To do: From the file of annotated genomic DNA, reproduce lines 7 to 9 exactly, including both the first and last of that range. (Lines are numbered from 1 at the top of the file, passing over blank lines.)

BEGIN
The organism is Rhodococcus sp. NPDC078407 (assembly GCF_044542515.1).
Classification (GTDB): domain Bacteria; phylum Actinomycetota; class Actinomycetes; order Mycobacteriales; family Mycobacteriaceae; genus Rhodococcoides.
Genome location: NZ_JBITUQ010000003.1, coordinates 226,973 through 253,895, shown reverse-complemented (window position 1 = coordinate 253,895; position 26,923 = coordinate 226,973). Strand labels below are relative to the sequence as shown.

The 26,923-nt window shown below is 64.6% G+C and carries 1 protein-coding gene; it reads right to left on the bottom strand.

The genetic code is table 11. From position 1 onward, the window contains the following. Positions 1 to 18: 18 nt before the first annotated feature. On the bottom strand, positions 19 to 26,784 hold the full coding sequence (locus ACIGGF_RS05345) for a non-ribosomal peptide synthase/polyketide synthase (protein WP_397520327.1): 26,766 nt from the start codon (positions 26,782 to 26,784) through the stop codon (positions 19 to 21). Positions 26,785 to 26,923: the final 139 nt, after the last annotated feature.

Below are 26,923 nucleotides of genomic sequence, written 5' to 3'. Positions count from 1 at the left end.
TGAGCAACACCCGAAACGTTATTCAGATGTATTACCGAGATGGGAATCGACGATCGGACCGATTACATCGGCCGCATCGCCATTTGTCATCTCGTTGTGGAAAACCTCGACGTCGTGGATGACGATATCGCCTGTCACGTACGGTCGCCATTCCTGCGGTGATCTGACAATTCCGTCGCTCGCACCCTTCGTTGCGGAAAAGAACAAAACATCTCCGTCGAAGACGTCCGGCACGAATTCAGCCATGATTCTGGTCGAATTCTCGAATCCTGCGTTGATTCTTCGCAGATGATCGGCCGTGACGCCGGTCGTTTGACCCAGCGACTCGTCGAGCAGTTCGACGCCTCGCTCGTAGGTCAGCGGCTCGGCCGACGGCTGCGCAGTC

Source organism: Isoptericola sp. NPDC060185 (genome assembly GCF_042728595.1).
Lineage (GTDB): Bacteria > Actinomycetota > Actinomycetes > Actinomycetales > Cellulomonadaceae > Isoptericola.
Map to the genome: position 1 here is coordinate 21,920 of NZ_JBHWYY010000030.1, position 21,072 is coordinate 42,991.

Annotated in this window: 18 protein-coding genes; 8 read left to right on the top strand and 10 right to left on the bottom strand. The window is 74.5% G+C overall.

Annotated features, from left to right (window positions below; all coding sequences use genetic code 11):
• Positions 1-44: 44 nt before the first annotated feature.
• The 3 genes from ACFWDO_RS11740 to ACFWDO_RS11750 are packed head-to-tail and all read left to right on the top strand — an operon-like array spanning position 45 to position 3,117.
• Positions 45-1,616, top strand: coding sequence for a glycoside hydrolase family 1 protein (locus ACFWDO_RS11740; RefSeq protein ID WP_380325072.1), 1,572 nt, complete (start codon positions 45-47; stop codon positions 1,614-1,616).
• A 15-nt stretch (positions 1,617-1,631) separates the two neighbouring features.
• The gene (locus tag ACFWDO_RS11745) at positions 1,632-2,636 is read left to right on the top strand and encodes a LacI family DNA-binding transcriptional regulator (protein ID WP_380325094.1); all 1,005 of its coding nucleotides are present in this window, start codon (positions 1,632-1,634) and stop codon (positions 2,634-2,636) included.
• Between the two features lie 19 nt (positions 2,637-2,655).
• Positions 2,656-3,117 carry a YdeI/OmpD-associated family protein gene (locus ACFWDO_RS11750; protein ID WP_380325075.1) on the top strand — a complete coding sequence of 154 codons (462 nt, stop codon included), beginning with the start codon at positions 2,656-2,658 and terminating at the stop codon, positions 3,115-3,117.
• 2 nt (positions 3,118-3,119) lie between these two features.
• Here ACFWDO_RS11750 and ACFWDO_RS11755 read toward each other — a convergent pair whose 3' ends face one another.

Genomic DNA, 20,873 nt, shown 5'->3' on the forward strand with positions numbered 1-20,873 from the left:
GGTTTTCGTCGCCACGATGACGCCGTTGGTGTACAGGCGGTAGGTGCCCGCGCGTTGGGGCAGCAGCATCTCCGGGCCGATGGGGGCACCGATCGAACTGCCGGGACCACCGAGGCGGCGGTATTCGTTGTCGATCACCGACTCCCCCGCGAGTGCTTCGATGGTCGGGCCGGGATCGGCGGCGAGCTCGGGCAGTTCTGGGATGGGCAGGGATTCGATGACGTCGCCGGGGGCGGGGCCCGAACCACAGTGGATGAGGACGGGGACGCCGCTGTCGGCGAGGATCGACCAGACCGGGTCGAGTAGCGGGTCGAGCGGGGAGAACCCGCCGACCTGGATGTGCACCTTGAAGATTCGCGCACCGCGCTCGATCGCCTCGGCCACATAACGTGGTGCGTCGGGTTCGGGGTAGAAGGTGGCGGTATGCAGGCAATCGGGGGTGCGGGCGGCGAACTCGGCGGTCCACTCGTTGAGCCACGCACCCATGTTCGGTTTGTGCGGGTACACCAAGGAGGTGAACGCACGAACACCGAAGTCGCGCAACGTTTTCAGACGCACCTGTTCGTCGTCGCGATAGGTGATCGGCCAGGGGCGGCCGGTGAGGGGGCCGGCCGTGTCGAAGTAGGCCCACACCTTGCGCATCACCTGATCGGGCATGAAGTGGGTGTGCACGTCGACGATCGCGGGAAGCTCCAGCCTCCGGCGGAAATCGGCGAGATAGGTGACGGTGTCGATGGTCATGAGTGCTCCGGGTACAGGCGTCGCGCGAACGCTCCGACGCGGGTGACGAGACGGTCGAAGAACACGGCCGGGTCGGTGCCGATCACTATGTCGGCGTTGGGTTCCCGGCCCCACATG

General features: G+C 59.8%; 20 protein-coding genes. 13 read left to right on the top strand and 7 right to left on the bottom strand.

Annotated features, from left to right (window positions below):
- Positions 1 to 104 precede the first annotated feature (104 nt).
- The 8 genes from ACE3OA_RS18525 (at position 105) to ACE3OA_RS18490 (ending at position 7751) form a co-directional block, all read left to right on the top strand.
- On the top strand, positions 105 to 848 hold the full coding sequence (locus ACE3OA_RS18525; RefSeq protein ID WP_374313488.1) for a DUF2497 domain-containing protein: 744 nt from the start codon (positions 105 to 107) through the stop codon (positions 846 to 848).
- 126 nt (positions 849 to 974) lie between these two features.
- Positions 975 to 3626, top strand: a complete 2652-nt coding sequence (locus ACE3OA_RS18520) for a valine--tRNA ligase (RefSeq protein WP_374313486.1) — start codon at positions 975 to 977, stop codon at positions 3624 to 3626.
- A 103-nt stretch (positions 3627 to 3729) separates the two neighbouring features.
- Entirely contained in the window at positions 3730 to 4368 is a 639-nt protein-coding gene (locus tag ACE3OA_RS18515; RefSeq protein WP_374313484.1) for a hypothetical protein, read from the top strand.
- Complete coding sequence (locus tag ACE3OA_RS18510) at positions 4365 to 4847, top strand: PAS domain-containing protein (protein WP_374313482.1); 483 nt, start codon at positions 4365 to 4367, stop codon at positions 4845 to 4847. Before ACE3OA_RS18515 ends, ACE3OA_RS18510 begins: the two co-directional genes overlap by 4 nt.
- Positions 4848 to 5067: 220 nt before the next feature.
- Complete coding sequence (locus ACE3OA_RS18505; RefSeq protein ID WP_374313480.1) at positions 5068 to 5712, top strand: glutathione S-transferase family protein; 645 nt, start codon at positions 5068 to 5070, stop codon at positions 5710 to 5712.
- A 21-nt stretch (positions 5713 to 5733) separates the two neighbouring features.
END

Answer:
TGAGCAACACCCGAAACGTTATTCAGATGTATTACCGAGATGGGAATCGACGATCGGACCGATTACATCGGCCGCATCGCCATTTGTCATCTCGTTGTGGAAAACCTCGACGTCGTGGATGACGATATCGCCTGTCACGTACGGTCGCCATTCCTGCGGTGATCTGACAATTCCGTCGCTCGCACCCTTCGTTGCGGAAAAGAACAAAACATCTCCGTCGAAGACGTCCGGCACGAATTCAGCCATGATTCTGGTCGAATTCTCGAATCCTGCGTTGATTCTTCGCAGATGATCGGCCGTGACGCCGGTCGTTTGACCCAGCGACTCGTCGAGCAGTTCGACGCCTCGCTCGTAGGTCAGCGGCTCGGCCGACGGCTGCGCAGTC

Source organism: Isoptericola sp. NPDC060185 (genome assembly GCF_042728595.1).
Lineage (GTDB): Bacteria > Actinomycetota > Actinomycetes > Actinomycetales > Cellulomonadaceae > Isoptericola.